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First up, IFISA stands for Innovative Finance ISA (Individual Savings Account). They are a newer, alternative type of ISA that was introduced in April 2016. They offer another choice to more traditional Cash ISAs and Stocks and Shares ISAs and provide access to a slightly different market.
How do IFISAs work?
The way IFISAs work is by lending your money to borrowers in exchange for an interest rate. Sometimes called peer to peer lending, you will be providing loans to businesses or individuals in a similar way to banks.
When you invest, you will be matched with individual borrowers and they will make payments back to you with that additional interest payment.
Who is providing these services?
In the UK, RateSetter is leading the way in peer to peer lending. Created in 2010, by two guys who wanted to fill the gap between low-risk, but low return cash savings and the more volatile stocks and shares market.
With 9 years of experience in this market, and with a 100% track record (although past performance is not an indicator of future results) to ensure investors receive a positive return on their investment, RateSetter is definitely worthy of your consideration.
Why choose an IFISA over an Everyday account?
Nine years ago, when RateSetter was first launched, IFISAs didn’t exist. This meant that you could invest your money with them but you would have to pay tax on any returns. This is the Everyday account.
Then, in 2016, the UK Government launched the IFISAs which allows you to invest all or part of your ISA allowance (currently £20,000 for the tax year 2019/20) into peer-to-peer lending tax-free.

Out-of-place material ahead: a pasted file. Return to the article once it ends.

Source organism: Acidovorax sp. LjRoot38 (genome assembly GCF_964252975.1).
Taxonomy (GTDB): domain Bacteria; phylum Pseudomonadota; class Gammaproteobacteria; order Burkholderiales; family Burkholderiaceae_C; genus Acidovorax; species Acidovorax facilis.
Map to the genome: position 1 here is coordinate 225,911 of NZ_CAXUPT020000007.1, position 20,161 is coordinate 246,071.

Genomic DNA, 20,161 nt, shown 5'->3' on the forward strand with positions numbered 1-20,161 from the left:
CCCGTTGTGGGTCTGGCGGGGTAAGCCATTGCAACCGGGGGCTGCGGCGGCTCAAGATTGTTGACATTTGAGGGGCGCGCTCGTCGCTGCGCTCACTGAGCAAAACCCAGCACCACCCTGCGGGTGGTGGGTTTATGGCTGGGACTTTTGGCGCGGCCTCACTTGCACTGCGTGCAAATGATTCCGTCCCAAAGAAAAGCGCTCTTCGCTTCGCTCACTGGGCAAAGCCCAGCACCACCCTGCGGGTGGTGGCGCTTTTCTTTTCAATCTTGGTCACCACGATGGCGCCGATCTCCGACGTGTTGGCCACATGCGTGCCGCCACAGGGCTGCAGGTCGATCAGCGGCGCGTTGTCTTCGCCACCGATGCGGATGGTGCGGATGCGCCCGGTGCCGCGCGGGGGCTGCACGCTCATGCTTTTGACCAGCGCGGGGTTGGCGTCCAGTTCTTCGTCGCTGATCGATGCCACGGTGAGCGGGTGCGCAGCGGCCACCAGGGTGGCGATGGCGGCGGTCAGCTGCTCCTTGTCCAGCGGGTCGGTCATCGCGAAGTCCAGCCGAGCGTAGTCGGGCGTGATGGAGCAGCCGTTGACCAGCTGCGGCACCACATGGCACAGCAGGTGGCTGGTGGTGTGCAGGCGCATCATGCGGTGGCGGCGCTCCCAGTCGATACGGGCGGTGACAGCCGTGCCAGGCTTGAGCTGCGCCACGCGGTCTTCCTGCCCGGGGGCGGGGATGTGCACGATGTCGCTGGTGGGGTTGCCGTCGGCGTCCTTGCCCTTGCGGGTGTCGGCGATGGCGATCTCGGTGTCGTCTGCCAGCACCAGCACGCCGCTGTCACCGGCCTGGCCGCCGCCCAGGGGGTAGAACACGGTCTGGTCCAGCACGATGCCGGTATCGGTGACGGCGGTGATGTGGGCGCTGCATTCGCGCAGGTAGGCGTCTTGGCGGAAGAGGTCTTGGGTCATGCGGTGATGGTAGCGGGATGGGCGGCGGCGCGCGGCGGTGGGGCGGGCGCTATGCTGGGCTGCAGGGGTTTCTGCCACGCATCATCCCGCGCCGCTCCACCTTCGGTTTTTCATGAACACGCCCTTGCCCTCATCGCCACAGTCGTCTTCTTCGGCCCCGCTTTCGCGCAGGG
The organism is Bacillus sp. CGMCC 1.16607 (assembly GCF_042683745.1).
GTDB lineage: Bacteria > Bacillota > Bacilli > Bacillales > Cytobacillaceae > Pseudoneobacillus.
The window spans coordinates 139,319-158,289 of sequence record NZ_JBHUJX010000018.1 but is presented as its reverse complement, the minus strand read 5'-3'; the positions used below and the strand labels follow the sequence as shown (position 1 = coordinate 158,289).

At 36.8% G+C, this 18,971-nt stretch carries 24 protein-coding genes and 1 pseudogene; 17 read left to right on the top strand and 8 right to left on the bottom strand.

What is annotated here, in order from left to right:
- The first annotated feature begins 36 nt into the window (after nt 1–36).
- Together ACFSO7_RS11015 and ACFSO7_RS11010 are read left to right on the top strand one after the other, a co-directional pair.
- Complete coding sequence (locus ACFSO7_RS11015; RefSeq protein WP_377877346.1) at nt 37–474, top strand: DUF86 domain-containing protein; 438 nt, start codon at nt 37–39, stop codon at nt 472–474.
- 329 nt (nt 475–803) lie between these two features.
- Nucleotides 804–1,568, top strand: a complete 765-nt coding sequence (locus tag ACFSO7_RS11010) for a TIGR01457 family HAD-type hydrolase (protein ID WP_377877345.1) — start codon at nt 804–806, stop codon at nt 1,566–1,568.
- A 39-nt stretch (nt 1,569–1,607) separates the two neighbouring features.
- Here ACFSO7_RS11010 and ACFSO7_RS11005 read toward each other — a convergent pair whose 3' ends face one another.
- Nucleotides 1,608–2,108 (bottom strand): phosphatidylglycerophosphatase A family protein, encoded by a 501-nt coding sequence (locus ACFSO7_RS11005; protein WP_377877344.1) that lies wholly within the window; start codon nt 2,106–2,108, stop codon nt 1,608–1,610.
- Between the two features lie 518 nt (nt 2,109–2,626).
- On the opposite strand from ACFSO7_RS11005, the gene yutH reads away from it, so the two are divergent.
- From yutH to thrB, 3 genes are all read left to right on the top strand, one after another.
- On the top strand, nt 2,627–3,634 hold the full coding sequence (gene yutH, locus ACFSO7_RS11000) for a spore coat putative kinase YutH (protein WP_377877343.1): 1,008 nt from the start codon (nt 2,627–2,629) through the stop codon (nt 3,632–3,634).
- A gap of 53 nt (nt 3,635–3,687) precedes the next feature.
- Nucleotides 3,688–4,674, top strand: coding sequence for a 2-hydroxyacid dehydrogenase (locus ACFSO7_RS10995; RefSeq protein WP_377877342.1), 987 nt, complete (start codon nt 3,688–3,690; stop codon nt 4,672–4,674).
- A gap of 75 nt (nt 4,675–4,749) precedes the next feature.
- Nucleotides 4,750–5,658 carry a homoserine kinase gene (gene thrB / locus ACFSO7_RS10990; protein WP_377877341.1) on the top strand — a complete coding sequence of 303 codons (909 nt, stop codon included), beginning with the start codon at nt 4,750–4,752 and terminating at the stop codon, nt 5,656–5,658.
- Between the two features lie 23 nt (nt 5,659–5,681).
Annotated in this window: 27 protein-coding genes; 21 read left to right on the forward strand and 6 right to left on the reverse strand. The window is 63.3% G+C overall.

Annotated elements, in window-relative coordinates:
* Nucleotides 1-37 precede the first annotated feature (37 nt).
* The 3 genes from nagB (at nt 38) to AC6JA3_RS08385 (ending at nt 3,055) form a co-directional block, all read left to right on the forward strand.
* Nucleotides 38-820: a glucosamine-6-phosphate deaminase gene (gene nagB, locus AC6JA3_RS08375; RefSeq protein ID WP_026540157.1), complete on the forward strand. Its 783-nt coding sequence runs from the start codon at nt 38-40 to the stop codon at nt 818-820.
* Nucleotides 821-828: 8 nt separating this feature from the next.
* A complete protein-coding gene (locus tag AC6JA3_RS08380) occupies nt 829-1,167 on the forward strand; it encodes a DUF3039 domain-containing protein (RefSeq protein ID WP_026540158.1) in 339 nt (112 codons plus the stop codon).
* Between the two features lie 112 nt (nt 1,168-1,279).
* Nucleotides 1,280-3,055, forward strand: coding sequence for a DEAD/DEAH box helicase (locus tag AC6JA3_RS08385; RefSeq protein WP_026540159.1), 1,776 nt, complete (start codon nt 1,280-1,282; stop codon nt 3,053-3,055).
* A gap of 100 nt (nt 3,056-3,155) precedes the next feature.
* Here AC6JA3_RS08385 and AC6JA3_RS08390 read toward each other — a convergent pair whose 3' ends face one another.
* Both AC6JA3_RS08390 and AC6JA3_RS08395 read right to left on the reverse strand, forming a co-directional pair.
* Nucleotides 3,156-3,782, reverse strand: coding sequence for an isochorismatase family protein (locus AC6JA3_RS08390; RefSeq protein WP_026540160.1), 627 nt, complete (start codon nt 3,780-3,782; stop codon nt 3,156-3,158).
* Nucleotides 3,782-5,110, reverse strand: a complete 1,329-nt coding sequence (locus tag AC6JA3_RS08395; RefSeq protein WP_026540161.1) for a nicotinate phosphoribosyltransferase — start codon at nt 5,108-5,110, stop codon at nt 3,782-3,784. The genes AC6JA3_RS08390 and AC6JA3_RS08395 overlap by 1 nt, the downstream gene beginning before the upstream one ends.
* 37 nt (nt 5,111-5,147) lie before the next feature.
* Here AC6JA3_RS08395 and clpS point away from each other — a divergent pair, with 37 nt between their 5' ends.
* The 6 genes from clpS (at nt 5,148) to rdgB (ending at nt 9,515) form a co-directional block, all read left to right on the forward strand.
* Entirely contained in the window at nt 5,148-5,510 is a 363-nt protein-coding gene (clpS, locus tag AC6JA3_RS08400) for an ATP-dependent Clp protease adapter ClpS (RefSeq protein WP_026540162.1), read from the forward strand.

Ultimately, investing through an IFISA over RateSetter’s Everyday account means that you get more of your money back.
[Please note that tax treatment depends on individual circumstances and may be subject to change in the future.]
What is the risk?
With any investment, there is a level of risk. But luckily, RateSetter has gone some way to reassure you that your money is safe. They have a Protection Fund, which is what has allowed them to ensure their 100% track record. They are also fully regulated and authorised by the Financial Conduct Authority (FCA). Regardless, your capital is at risk.
How quickly could I get my money back and what would it cost me?
Under the IFISA umbrella, RateSetter offers three markets for you to invest in:
- Access – has fee-free access meaning that you can request access to your money whenever you like at no cost. The average interest rate for May 2019 was 3.0%.
- Plus – this service gets an annualised rate of 4.%, but there is a release fee of 30 days of interest.
- Max – like the Plus but a greater rate of 5.0% and a 90 days of interest release fee.
As you can see, the longer that you invest your money the greater your potential return. But if you need to access your money in that time it is going to cost you.
Given the nature of the product, access to your money is linked to borrower repayments. However, RateSetter states that if you need to get to the money sooner the average time to release it has been 24 hours.
Why should you consider investing in a RateSetter IFISA?
Diversification is important in the management of money. I believe that we should spread it out as much as possible to avoid exposing ourselves too much in one area.
If you have money in a cash ISA and some in a Stocks and Shares ISA, then it makes sense to consider an IFISA to plug the gap in the middle.
With nine years of experience and a 100% track record, it is a financial product that is worthy of further investigation.
If you need further motivation, then RateSetter is offering a new investor bonus of £20 when £10 is invested. So, that gives you an extra £20 to try out peer-to-peer lending with.
What else do you want to know?
If you still have some questions or are unsure what to do next, then please leave a comment below or message me through my social media channels and I’d be more than happy to help you. Please note that other terms do apply.
This post has been written in collaboration with RateSetter.
Disclaimer: Remember the information you read here does not represent advice. Any ideas or suggestions are just that and may not work for you. Read the full disclaimer here.